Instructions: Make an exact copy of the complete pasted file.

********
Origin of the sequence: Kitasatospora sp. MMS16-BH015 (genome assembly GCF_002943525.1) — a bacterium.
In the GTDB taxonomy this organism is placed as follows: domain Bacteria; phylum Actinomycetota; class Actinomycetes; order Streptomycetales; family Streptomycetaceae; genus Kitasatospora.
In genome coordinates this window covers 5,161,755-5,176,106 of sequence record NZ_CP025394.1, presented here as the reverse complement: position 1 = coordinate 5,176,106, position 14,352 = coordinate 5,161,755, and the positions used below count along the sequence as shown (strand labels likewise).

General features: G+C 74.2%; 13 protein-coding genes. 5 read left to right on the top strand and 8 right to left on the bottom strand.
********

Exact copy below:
Origin of the sequence: Kitasatospora sp. MMS16-BH015 (genome assembly GCF_002943525.1) — a bacterium.
In the GTDB taxonomy this organism is placed as follows: domain Bacteria; phylum Actinomycetota; class Actinomycetes; order Streptomycetales; family Streptomycetaceae; genus Kitasatospora.
In genome coordinates this window covers 5,161,755-5,176,106 of sequence record NZ_CP025394.1, presented here as the reverse complement: position 1 = coordinate 5,176,106, position 14,352 = coordinate 5,161,755, and the positions used below count along the sequence as shown (strand labels likewise).

General features: G+C 74.2%; 13 protein-coding genes. 5 read left to right on the top strand and 8 right to left on the bottom strand.